Wednesday, April 9, 2008
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Not to contradict your point about people finding their own creativity and inspirations, but ...
I'm not actually sure that there is anything in copyright to control what people do with the results of a pattern. In my understanding, what copyright covers is what they do with the pattern itself (ie. they can't print copies of the pattern to sell).
Allison: You're exactly right. The point I was trying to make was more about respecting another designer's unique style when you go to make things to sell. It really is a difficult subject, and not one I know much about. But having these discussions is a good start.
I forgot to say that while Julie Williams has endorsed me as a designer of cute toys that are similar to hers, I don't think she intended for people to use my patterns to make copies of her toys to sell. She does have some sort of Creative Commons license for her designs. I just don't want this all to get blown out of proportion. I understand there are many equally valid viewpoints on copyright issues.
Copyright *is* an important issue. I think it is good that you raised the topic.
So I have an insight to offer:
I am a great fan of Mary Engelbreit's work. Some time ago I noticed a style of ceramics being sold locally (although imported from the US) that wasn't Mary's work but sure fooled me. Sooo, I took jpegs and e-mailed them along with the artist's details to a 'contact us' link on Mary's website.
They very kindly acknowledged my point and said that this type of infringement is a problem. However, because many elements of a given pattern are already in the public domain (eg. black and white squares around artwork, the flower style with circles, the particular colour combination and design element, etc.) it has to be an absolute blatant copy to be a copyright infringement.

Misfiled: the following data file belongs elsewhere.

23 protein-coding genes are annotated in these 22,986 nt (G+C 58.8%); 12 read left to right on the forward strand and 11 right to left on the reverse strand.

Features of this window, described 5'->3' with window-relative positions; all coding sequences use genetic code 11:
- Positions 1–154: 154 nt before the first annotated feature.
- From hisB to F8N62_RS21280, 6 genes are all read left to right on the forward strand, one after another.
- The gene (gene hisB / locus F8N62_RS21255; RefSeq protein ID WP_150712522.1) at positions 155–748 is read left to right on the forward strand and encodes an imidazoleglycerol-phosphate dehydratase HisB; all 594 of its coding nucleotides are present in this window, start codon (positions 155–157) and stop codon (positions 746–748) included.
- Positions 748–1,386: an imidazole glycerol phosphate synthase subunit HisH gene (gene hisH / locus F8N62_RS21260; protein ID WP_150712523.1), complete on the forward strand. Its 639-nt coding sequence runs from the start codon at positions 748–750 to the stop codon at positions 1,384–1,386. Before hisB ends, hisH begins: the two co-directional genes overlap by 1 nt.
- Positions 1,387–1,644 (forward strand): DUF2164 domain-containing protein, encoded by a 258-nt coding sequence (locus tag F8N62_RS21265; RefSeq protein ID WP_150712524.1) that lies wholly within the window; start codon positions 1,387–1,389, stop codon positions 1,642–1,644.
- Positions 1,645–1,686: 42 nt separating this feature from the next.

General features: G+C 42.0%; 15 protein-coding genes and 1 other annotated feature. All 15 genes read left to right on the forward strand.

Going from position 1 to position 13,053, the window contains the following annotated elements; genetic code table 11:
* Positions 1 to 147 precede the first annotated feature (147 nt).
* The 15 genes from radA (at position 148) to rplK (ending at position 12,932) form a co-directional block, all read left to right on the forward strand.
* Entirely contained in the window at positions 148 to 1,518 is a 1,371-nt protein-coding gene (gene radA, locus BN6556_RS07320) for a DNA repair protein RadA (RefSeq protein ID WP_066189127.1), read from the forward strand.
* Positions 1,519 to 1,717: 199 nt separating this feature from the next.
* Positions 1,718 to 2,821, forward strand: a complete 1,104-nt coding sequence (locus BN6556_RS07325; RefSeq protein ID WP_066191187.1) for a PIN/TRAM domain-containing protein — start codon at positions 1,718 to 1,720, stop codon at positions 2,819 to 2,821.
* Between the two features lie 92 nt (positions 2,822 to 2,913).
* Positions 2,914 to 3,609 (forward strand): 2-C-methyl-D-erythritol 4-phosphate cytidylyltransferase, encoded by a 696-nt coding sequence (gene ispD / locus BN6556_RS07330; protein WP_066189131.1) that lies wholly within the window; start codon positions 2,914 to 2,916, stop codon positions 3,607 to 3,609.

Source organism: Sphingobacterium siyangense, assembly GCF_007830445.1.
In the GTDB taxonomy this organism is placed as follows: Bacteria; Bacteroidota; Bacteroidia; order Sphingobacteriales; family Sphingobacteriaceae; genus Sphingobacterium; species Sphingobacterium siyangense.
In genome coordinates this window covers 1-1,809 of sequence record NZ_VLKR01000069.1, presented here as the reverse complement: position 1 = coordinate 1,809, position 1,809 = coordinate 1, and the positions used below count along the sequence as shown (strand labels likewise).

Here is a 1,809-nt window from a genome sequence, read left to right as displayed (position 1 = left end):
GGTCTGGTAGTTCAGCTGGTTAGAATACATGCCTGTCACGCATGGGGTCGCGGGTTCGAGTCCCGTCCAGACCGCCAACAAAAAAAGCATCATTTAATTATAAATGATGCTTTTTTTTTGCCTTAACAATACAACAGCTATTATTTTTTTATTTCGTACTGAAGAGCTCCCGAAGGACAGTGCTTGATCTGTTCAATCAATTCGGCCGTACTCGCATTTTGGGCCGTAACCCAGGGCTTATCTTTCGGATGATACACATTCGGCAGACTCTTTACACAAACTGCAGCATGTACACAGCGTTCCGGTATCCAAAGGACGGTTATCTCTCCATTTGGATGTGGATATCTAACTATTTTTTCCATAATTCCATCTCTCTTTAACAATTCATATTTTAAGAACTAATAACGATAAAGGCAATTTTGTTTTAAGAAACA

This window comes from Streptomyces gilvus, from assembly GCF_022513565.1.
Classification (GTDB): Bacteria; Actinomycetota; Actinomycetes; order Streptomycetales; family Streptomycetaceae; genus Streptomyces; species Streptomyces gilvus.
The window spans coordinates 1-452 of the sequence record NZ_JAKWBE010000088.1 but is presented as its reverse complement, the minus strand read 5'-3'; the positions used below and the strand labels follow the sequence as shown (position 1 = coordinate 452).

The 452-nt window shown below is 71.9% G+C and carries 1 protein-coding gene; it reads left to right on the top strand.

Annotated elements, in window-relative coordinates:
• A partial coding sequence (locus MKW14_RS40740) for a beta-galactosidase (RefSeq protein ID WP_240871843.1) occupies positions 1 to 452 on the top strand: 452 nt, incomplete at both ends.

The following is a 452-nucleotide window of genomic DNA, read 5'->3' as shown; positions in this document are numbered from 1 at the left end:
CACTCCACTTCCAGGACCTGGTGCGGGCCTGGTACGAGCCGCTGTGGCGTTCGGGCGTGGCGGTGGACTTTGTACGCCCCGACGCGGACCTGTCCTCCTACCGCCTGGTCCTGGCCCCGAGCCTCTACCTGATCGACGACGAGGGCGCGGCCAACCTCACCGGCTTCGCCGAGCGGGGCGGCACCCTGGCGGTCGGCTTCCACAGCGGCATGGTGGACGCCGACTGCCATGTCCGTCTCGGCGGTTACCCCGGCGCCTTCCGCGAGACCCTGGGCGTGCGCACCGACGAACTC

Lastly, I think when people 'copy' another artist's style, it just about always comes off second-best because that creative frisson is missing. Not that such a thing is so comforting. It means someone else is benefiting financially from your efforts. So I think you've raised a really valid point and hopefully the great majority of craft/art sales are of truly original work.
Barbara, when I bought your patterns I thought they were so cute that I would knit one for all my friends. When I knit them I find they take on a personality of their own and I adapt the pattern to suit the idea that comes to mind. Your patterns are the inspiration.
You have made a good point about those who would copy original designs and gain from it.
Unfortunately, after knitting these cute little toys I find I am completely unable to part with them. Any of them!
Likeness is covered by copyright. If someone makes a toy that closely resembles someone else's character, then it can be considered copyright infringement, if it can be proven to be a clearly derived work. E.g. see this article.